Insulin is a hormone that regulates glucose levels
For people with type 1 diabetes, the body no longer makes insulin. It’s essential that they take insulin every day to live.
Insulin cannot be swallowed like a tablet. It has to be injected or given via an insulin pump. Many young people with type 1 diabetes will need to have an injection of insulin at lunchtime; this will likely be delivered using an insulin pen. Some young people will be able to do this for themselves, others may need supervision or assistance. It is important that this injection is taken on time prior to food if it is recommended at this time of the day.
Some people will use an insulin pump. This is an expensive, small computerised device. It delivers insulin automatically and continuously 24 hours a day. This occurs via a small cannula that sits under the skin and through a thin tube that runs from this site to the pump device. Extra doses of insulin are given at meal-times and when blood glucose levels are high by entering information into the pump. Young people may need assistance or supervision with this task depending on their age and developmental stage.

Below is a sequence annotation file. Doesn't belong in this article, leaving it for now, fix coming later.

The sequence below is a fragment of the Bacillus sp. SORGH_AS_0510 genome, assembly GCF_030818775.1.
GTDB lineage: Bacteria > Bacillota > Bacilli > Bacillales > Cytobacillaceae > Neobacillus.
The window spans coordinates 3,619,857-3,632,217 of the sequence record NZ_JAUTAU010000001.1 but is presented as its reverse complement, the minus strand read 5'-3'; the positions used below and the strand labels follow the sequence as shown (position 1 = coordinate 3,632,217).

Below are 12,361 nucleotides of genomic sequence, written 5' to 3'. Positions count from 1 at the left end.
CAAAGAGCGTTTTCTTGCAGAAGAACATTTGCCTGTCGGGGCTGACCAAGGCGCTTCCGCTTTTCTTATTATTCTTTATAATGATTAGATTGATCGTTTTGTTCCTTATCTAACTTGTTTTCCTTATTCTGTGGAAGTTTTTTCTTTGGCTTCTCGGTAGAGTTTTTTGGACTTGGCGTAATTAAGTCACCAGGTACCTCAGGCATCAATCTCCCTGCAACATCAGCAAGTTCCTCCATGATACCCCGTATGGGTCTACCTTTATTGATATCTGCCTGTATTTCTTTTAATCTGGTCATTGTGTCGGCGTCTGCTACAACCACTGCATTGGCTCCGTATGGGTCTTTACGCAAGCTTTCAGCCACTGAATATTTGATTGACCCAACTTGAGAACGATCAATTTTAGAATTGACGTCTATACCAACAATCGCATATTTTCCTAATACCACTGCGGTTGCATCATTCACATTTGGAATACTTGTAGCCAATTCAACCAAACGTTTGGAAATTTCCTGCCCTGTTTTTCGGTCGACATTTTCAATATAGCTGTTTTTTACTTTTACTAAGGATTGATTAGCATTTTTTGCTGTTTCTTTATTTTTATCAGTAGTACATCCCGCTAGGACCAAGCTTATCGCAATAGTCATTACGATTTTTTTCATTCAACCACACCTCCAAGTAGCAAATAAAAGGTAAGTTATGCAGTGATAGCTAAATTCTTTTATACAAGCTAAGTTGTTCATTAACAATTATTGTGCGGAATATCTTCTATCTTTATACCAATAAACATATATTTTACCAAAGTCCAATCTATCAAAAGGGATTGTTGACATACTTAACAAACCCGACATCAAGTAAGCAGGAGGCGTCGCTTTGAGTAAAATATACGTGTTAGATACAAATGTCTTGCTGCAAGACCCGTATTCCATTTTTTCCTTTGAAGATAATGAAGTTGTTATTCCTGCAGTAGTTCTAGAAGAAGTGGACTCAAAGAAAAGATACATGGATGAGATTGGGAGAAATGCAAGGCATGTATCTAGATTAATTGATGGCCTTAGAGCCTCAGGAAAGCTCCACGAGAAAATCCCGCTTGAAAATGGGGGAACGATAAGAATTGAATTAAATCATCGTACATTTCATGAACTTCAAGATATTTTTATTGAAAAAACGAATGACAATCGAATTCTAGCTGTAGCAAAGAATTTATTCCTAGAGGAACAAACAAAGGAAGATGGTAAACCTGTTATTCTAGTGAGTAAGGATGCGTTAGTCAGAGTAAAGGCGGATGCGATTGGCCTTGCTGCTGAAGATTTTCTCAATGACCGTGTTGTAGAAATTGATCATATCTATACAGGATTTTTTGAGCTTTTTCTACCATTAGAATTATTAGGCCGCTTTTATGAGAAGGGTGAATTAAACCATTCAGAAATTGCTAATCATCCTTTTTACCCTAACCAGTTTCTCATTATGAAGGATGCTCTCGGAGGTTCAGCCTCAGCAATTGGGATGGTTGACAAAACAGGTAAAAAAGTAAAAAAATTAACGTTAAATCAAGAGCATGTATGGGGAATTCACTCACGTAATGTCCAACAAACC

The student’s clinical treating team will prescribe and outline specific insulin support needs for a student in their school diabetes management plan. This will include details about how and when the student gives insulin and the degree of assistance they may need from school staff.